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D.C. residents are Pittsburgh natives, and the Steelers are embedded in D.C.'s culture

Washington, D.C., resident and Pittsburgh native Homer J. knows life on both sides of the lines in Week 8. He knows life in Washington, and he knows it in the Burgh.

Paul Frederiksen-US PRESSWIRE

Homer is the model of judicial restraint today, wearing a black suit with a gold and white striped oxford shirt and an official Steelers black and gold tie featuring the Steelers' hypocycloid logo on the tie. He is a vision of black and gold, as he sits to hear cases on an administrative law panel in the nation's capital.

He begins writing this at lunchtime.

It was Sun Tsu who taught us in The Art of War that it is wise to spread confusion behind the enemy lines, and there are plenty of us doing so in Washington this week.

It's a four hour drive up I-270 and 70, and then the Turnpike to get back home to the 'burgh.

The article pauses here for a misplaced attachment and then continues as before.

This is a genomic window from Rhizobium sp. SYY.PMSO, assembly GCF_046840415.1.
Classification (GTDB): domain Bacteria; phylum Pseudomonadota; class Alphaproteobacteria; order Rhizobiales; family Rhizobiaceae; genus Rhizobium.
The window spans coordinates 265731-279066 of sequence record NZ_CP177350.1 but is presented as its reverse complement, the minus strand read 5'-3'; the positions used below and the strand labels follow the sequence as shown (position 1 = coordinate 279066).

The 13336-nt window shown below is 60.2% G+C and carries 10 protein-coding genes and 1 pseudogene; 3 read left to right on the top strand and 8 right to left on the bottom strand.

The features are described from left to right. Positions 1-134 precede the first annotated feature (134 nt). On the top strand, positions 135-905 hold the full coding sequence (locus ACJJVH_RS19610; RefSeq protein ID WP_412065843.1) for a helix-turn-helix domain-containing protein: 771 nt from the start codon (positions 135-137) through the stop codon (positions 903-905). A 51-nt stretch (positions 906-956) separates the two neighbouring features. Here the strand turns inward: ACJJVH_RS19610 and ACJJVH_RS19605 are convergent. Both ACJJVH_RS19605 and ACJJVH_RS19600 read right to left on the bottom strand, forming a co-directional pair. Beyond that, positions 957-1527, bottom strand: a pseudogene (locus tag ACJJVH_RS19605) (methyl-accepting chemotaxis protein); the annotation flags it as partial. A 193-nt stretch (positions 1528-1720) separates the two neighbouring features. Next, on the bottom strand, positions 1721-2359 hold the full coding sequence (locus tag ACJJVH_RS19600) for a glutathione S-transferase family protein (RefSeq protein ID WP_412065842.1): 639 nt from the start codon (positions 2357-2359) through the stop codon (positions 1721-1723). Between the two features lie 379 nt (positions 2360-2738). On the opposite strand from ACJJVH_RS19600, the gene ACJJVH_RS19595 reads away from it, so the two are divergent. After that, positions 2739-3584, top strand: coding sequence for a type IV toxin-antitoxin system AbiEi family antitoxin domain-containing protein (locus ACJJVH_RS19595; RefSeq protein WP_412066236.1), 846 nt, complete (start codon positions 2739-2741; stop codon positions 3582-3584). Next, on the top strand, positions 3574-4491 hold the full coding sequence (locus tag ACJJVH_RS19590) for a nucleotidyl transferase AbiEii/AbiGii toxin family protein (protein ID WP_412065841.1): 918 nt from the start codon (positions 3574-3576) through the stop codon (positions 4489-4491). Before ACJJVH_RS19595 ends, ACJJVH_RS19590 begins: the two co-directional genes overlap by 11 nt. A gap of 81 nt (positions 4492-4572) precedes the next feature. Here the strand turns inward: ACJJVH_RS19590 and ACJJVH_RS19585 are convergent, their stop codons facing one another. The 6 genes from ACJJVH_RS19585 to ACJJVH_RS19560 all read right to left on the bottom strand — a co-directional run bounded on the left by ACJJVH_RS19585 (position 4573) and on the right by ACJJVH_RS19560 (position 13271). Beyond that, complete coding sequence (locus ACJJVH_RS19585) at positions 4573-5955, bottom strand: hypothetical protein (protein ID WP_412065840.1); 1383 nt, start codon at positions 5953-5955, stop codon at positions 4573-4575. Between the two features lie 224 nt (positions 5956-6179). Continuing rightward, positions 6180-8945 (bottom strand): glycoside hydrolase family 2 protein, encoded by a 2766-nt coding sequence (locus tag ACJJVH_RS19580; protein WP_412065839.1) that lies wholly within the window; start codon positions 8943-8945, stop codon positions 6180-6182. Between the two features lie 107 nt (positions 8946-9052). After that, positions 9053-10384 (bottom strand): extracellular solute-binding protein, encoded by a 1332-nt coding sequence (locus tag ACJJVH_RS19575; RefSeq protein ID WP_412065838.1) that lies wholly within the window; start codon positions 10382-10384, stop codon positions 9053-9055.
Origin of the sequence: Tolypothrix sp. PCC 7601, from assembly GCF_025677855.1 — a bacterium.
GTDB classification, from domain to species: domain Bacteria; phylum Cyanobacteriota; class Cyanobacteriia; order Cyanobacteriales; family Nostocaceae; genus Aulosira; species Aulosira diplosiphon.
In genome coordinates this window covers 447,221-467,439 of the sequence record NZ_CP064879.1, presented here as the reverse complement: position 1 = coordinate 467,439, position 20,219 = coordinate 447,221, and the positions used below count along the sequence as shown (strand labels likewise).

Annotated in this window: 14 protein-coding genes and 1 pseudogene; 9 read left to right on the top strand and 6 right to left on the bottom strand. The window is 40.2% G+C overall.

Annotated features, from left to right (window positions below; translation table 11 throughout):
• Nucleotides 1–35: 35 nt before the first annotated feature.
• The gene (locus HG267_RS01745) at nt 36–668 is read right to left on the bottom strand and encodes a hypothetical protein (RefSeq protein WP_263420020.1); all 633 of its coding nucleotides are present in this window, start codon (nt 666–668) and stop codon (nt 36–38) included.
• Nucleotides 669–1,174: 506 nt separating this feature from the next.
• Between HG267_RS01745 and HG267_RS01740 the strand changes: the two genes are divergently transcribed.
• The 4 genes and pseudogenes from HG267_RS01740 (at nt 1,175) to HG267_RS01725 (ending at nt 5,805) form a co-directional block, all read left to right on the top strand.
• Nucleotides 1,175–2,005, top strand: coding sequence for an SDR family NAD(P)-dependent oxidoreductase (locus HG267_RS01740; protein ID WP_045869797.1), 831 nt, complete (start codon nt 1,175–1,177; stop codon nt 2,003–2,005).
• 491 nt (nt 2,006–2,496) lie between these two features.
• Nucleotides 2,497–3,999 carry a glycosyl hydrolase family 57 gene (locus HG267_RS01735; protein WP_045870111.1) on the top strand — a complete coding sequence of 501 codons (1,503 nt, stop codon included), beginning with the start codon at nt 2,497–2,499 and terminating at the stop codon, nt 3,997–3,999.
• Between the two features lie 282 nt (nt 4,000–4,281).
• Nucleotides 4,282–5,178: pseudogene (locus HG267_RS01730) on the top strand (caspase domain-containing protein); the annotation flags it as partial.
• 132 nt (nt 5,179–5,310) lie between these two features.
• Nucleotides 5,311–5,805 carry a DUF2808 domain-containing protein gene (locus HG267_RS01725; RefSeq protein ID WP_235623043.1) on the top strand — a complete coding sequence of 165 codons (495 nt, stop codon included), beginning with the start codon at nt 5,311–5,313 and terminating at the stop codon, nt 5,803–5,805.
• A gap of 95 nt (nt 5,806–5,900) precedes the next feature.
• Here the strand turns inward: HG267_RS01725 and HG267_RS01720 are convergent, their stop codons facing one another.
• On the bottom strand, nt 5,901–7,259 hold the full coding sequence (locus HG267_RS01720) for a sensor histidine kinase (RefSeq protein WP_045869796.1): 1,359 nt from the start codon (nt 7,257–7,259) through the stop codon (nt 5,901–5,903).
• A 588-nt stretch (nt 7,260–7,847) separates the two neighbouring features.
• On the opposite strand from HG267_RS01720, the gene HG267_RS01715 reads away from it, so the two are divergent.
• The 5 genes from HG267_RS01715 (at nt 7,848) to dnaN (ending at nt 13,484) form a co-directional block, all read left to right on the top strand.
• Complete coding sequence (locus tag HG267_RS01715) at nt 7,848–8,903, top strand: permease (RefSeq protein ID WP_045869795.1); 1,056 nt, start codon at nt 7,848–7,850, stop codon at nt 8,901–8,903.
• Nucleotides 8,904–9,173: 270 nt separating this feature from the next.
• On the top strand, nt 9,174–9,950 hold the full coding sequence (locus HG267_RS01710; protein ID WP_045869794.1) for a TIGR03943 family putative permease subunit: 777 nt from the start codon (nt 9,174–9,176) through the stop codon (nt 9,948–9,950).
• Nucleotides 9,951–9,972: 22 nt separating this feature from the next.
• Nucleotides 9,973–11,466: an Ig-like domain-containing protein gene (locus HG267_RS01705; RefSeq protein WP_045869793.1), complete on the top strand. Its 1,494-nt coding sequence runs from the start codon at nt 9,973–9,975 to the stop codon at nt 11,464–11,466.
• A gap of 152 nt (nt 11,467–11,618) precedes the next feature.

Physically that is.

Emotionally, many of us never left. And when we get together at the Pour House, the Alley Cat, Glory Days, the Mighty Pint, or any of more than a dozen other Steeler bars in the DVM, we are home. Anywhere you drive in the DC area, you see Steeler license plate holders, Steeler decals, and Steeler flags. On some days, you see more Steeler stuff than Redskin stuff. BTSC is heavily populated with DC/MD/VA folks. Steeler Nation may be everywhere - in the sense that you will find us in just about every state, every city, most nations, and even occasionally in outer space. But in the DMV, we are literally everywhere - in every neighborhood.

Part of it was the great migration. When Pittsburgh's manufacturing base declined and the mills closed, Washington was the nearest city where the economy was growing. The 240 mile distance was temptingly close. Tens of thousands relocated here. For them, the Steelers are the touchstone that takes them home every week.

"Where ya from?" Steeler bars are not only a place to watch games dahn here, they are also a place to meet people from the old neighborhood or even run into old friends. They are amazingly egalitarian. Race, religion, social status, and politics are only background noise on Steeler Sundays in DC. And that's a huge welcome relief from a city where race, religion, social status and especially politics are things that divide people on a daily basis.